Shire v. Amneal: API Supplier Does Not Induce Infringement by Supplying Material for Use in Obtaining FDA Approval

2 min

On September 24, 2015, the Federal Circuit issued an opinion addressing infringement liability for active pharmaceutical ingredient (“API”) suppliers in Hatch-Waxman cases. In particular, the Court held that API supplier Johnson Matthey’s activities are protected by the safe harbor provision of 35 U.S.C. § 271(e)(1), and that it did not induce infringement under 35 U.S.C. § 271(b) by providing API to abbreviated new drug application (“ANDA”) applicants for use obtaining FDA approval.


Shire’s drug Vyvanse® (lisdexamfetamine dimesylate) is a central nervous system stimulant approved to treat attention deficit hyperactivity disorder and moderate to severe binge eating disorder. Several generic drug companies filed ANDAs seeking approval to market generic versions of Vyvanse® prior to expiration of its Orange Book-listed patents.

In addition to suing the ANDA applicants, Shire also sued their API supplier, Johnson Matthey Pharmaceutical Materials (“Johnson Matthey”). The district court granted summary judgment that, inter alia, the ANDA applicants infringed the asserted compound claims and Johnson Matthey induced infringement of the compound claims. The district court interpreted the Federal Circuit’s prior decision in Forest Labs., Inc. v. Ivax Pharms., Inc., 501 F.3d 1263 (Fed. Cir. 2007) as standing for the proposition that the filing of an ANDA can create inducement liability for the ANDA applicant’s manufacturer/supplier.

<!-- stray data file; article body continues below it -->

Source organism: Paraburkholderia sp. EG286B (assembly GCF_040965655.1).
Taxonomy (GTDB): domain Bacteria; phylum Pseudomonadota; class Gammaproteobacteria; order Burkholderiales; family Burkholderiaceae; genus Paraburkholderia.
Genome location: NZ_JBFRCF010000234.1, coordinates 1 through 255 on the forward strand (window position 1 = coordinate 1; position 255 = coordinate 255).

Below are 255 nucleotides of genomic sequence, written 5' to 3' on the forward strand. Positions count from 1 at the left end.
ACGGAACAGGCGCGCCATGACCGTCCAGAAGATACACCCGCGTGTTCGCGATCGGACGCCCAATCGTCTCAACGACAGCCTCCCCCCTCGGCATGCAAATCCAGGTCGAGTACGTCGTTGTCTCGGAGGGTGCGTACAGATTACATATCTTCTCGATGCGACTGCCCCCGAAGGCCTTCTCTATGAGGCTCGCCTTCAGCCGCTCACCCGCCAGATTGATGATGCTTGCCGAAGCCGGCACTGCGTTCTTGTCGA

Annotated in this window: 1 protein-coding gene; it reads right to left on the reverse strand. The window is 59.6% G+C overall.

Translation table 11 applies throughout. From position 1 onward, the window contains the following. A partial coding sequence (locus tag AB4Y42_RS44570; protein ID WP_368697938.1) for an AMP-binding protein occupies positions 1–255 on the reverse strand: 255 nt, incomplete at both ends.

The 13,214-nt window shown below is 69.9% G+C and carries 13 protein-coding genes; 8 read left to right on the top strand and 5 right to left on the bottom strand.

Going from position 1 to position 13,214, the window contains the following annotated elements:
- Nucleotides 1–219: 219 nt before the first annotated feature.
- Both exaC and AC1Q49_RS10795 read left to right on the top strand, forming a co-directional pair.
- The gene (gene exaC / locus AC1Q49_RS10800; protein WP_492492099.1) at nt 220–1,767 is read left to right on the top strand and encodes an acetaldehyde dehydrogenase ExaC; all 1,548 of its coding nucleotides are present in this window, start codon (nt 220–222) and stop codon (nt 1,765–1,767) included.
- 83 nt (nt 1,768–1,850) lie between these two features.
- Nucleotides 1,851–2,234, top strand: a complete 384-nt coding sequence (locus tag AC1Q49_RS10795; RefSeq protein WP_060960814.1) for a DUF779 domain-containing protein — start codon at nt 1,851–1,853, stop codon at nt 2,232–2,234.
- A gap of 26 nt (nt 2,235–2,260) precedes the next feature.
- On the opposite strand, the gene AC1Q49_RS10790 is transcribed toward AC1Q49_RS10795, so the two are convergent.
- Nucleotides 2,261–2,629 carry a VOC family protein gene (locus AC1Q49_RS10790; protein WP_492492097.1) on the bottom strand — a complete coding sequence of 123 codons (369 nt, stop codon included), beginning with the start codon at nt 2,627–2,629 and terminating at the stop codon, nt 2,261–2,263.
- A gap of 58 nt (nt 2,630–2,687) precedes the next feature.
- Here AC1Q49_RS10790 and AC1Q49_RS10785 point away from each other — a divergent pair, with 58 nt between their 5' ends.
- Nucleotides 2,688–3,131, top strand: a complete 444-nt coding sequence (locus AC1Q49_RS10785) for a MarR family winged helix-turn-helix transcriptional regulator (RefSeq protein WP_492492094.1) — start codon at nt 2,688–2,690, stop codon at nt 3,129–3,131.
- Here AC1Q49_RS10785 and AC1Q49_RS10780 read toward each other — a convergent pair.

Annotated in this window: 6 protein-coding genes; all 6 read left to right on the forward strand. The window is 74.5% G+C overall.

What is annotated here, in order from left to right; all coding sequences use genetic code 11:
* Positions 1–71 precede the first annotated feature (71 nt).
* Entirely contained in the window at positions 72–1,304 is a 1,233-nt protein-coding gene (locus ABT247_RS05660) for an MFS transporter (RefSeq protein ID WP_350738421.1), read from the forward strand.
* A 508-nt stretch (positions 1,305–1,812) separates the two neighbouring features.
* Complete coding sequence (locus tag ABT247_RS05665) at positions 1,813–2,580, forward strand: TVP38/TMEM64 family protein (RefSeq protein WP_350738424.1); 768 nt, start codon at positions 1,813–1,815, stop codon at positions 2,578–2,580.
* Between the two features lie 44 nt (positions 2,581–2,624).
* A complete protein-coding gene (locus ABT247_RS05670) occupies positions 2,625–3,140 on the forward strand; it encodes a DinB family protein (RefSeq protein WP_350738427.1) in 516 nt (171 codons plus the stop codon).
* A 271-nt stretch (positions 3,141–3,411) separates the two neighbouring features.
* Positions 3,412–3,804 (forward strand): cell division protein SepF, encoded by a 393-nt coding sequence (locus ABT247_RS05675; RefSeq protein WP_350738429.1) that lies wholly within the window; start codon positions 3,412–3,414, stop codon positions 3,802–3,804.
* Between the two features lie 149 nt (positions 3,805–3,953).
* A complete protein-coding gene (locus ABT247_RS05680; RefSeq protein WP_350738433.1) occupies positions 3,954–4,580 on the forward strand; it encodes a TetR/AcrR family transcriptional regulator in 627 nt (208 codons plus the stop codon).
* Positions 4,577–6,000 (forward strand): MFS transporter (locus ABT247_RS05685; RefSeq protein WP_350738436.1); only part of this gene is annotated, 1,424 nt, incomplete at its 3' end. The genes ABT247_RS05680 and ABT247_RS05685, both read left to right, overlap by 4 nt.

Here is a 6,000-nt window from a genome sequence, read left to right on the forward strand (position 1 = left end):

Federal Circuit Opinion

The Federal Circuit panel affirmed the district court’s holdings that the asserted claims were non-obvious and that Johnson Matthey did not directly infringe under 35 U.S.C. § 271(e)(2) because it did not submit an ANDA. However, it reversed the district court’s decision on the issue of inducement, stating that the § 271(e)(2) safe harbor provision protected Johnson Matthey’s activities thus far, which consisted of providing material for use by the ANDA applicants in obtaining FDA approval. The Court distinguished its Forest decision, stating that Forest involved the scope of an injunction under § 271(e)(4), whereas no injunction had been issued against Johnson Matthey in this case.